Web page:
Now they are seeing some bishops produce updated websites and public statements that -- let's face it -- look a lot like the PR campaigns of the past. Is this a story?

Also, what about the all-to-familiar flashes of anger and the sense of betrayal that many priests and bishops must be feeling today? Imagine what it feels like to be going to work right now while wearing a Roman collar.

Years ago, a friend of mine -- when he was ordained as an Episcopal priest -- said that he was shocked at how many people gave him looks of disgust when he walked the streets in black clerical clothing, thinking he was a Catholic priest. Having even one person spit at your feet is a shattering experience.

This is a story for many, many valid reasons, not the least of which is how these horrors will continue to shape efforts to handle the growing shortage of Catholic priests in parts of the world, including America.

With that in mind, read (hat tip to Rod "Benedict Option" Dreher) this remarkable set of tweets from a priest whose entire ministry has been surrounded by headlines about priests abusing children and teens:

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Here is a good question about something familiar: Why do Christian clergy wear black?

Here is a good question about something familiar: Why do Christian clergy wear black?

THE QUESTION: So, the question of why Christian clergy often wear black was posed to The Religion Guy during a conversation a while ago. The thought had never occurred to me. So this is a good example of things we tend to take for granted and don’t think about. Thus it makes a good “Religion Q & A” topic. (Please feel free to submit your own questions at any time by clicking right here.)

THE RELIGION GUY’S ANSWER: Black is becoming the new black. In recent days we’ve seen members of Congress attending the president’s State of the Union address, and preening showbiz celebrities at the Golden Globe awards, wearing that color (or non-color) to proclaim their solidarity with victims of sexual harassment and the burgeoning #MeToo cause.

The House Democratic Women’s Working Group invited women and men of both political parties to participate. One leader, California Congresswman Jackie Speier, said “this is a culture change that is sweeping the country, and Congress is embracing it.”

One year ago this same Working Group urged members to wear white during President Trump’s address to Congress in order to broadcast their support for “reproductive rights” (the favored euphemism for abortion), Planned Parenthood, equal pay, paid maternity leave, and affordable health and child-care coverage from the government.

The black of 2018 carries a suggestion of sorrow, since black is the color traditionally worn by people in mourning or repenting of their past sins (the biblical sackcloth and ashes having long gone out of style).

Then we have the question at hand, that longstanding tradition of Christian clergy wearing black, not to demonstrate alignments but as everyday garb.

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Secret children of Catholic priests: Solid Associated Press report takes one very strange turn

Secret children of Catholic priests: Solid Associated Press report takes one very strange turn

All journalists who hold jobs in which they have to write hard-news stories on tight deadlines -- in wire-service newsrooms, for example -- know about the challenge of writing short, accurate summary paragraphs that package lots of facts into very few words.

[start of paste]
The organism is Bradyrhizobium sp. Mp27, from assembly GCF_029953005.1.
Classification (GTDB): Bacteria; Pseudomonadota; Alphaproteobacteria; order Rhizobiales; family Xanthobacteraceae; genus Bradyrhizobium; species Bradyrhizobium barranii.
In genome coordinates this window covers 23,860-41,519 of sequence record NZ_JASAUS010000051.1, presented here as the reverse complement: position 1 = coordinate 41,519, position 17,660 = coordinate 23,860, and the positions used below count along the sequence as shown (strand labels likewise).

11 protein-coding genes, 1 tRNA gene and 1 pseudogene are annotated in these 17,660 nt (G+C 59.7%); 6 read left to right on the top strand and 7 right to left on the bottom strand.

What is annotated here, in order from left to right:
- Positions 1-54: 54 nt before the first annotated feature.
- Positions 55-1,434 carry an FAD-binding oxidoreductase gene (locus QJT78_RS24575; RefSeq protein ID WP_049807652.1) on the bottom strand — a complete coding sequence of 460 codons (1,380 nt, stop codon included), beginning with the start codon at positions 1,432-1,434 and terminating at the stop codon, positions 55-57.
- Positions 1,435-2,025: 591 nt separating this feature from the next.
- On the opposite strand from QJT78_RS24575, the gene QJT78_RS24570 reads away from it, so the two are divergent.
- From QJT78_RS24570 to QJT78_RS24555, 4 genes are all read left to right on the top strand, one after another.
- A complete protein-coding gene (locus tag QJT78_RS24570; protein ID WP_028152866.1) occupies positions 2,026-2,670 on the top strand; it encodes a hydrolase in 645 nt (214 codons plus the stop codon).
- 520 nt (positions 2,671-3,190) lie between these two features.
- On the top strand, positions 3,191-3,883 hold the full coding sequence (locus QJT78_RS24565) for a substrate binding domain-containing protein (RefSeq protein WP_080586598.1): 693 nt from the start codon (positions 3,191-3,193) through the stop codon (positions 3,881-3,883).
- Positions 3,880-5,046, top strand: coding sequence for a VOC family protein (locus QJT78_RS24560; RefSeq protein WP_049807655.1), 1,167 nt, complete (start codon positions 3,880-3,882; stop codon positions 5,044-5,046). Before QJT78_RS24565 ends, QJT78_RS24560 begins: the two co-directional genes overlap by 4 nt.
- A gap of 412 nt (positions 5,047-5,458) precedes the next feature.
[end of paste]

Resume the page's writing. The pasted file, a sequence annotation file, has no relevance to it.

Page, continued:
My college mentor, the famous J-prof David McHam, used to put it this way: A journalist is someone who can write a solid 500-word story in 20 minutes, even with a headache.

You really have to watch out for the transition paragraphs, however, the ones in which you try to give readers a big idea in a punchy sentence, or two. You can end up with strained logic, or worse. Hold that thought, because we will return to it later.

Recently, a careful reader of this blog sent me the URL for an Associated Press story that ran at Crux focusing on a complex and very difficult subject. The headline is rather calm, considering the scandalous subject: "Pope’s advisers on sex abuse also take up children of priests." Here is the overture:

VATICAN CITY -- Pope Francis’s committee of advisers on protecting children from sexually abusive priests is expanding its workload to include the needs and rights of children fathered by Roman Catholic priests.
Committee members told The Associated Press ... that a working group is looking into developing guidelines that can be used by dioceses around the world to ensure that children born to priests are adequately cared for.
“It’s a horrendous problem in many cultures, and it’s not something that is readily talked about,” commission member Dr. Krysten Winter-Green said.
Indeed, for centuries the Church often has tried to keep such children secret, because of the scandal of priests breaking their vows of celibacy.

Obviously, there are other tricky and often horrible issues linked to this topic, and this Associated Press report does a pretty solid job handling them, especially in a short wire story.

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Killing priests: Religion News Service digs into some details about tragic trend in Mexico

Killing priests: Religion News Service digs into some details about tragic trend in Mexico

Murders and other atrocities have become so common in places like the Middle East, we Americans often overlook them closer to home -- for instance, in our next-door neighbor Mexico.

Thankfully, the Religion News Service does not. An incisive, indepth feature this week logs the series of murders of priests there in recent years. This exemplary article not only covers the details of some of the deaths; it also traces the ingredients of organized crime, priestly activism and government antagonism that made the killings possible.